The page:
| DRESSED TO CONQUER: Hina Rabbani Khar
Beauty is in the eye of the Indian
At this time of the year, the rich people from Lahore are in London for the summer, so it has been easy consulting them about one of their own set, Hina Rabbani Khar, Pakistans excessively photogenic foreign minister who has been wowing audiences in India with her Hermès Birkin bag, Roberto Cavalli shades and exclusive South Sea pearls.
Quite a few of the Pakistani elite were at a book launch where one man said (ungallantly): We dont think she is that good looking.
Is that a kind of indirect boasting?
From two women came the same comment: Shes just a cipher!
According to the dictionary meaning of cipher, thats not exactly flattering: Zero: one that has no weight, worth, or influence: nonentity.
Who do you think really calls the shots in Pakistani foreign policy? demanded one of the women.
Exactly — shell do as she is told, the woman added.
In Khars case, beauty does seem to be in the eye of the Indian but one Pakistani woman said she thought the young Benazir Bhutto was better looking.
This could be one of those apocryphal stories for it is about Khushwant Singh but apparently when the journalist and author went to Kinnaird College for Women in Lahore to deliver a lecture, he looked around the packed hall — and couldnt see a single plain face in the audience.
(Having attended Pakistan Fashion Week in Lahore in March, I am not inclined to dismiss Khushwant Singhs reported observation out of hand.)
Several Pakistanis also thought Khar, representing a country with so many poor people, had shown bad judgement by turning up with a Hermès Birkin bag, which can apparently cost anything from $9,000 to $1,50,000.
The bag is said to have been designed in 1981 after an encounter between Jean-Louis Dumas, the chief executive of Hermès, and the actress Jane Birkin on a flight from Paris to London. She complained after the contents of her inadequate straw bag, placed in the overhead locker, spilled out all over the floor.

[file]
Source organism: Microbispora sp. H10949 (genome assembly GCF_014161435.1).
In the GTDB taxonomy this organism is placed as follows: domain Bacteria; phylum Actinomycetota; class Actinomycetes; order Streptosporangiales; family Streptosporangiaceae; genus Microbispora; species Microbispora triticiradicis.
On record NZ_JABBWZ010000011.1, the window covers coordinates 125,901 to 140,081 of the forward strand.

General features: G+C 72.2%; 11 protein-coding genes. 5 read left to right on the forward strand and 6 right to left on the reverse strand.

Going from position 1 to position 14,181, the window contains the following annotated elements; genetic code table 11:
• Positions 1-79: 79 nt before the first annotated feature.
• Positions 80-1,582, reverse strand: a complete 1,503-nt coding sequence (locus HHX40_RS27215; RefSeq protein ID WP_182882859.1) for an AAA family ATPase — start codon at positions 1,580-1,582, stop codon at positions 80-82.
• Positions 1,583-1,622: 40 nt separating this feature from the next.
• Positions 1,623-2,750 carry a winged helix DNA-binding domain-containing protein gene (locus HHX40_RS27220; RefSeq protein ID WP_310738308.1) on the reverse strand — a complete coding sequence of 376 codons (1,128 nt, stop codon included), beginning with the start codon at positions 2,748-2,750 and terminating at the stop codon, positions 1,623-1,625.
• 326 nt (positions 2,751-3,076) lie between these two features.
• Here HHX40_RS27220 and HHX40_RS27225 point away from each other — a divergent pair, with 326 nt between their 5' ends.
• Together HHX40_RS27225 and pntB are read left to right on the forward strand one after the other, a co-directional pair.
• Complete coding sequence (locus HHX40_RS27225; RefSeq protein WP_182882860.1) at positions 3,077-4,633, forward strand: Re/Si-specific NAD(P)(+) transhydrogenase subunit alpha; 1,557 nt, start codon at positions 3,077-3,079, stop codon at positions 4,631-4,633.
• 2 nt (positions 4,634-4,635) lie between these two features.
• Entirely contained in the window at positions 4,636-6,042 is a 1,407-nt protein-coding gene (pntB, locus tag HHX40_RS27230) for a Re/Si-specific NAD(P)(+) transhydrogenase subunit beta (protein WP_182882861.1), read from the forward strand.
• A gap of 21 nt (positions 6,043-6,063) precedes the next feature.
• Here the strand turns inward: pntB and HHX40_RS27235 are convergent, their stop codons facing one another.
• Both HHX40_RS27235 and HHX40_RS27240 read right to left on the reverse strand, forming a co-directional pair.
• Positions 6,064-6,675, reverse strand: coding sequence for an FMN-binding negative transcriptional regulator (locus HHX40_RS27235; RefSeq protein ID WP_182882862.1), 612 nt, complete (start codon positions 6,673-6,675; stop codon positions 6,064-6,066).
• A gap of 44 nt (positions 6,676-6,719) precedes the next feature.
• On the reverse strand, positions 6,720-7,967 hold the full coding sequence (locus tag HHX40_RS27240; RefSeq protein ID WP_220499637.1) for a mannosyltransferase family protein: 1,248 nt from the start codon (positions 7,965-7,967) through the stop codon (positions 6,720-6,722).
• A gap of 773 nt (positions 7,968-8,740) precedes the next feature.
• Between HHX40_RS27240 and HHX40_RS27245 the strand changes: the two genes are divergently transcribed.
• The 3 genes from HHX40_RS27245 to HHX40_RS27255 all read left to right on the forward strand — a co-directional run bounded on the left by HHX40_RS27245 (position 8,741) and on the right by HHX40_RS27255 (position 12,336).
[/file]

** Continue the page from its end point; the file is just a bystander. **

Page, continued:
Here, in London, we are more used to the feminist politics of the handbag — Margaret Thatcher used hers to handbag dissenting Cabinet ministers.
Only last month, Mrs Thatchers beloved black Asprey handbag, which the Iron Lady wielded for 30 years, raised £25,000 in a charity auction at Christies. Mrs Thatcher generously donated another — a Salvatore Ferragamo — for an auction in 2000. That raised £83,000.
Young Khar should take heart: the term, handbagging, was so widely used in reference to Mrs Thatcher that it has now entered the Oxford English Dictionary.
|WORDS AND WARS: (Top) Carey Schofield and Pervez Musharraf at her book launch
While waiting for his countrymen to recall him, rather in the way General Charles de Gaulle was by the French, I am happy to report that the former Pakistani President, Pervez Musharraf, an author himself, found time to attend a book launch last week.
The book, by Carey Schofield, is Inside the Pakistan Army (Biteback Publishing; £19.99), and is billed on the cover as a womans experience on the frontline on the war on terror.
The author has written about the Russian army in her previous books, Inside the Russian Army and The Russian Elite: Inside Spetsnaz and the Airborne Forces.
The choice of the spacious venue for the launch was ideal for a summers evening — The Orangery in Holland Park, an area with huge, freshly painted residences, many owned by the Saudi and other Middle Eastern royal families.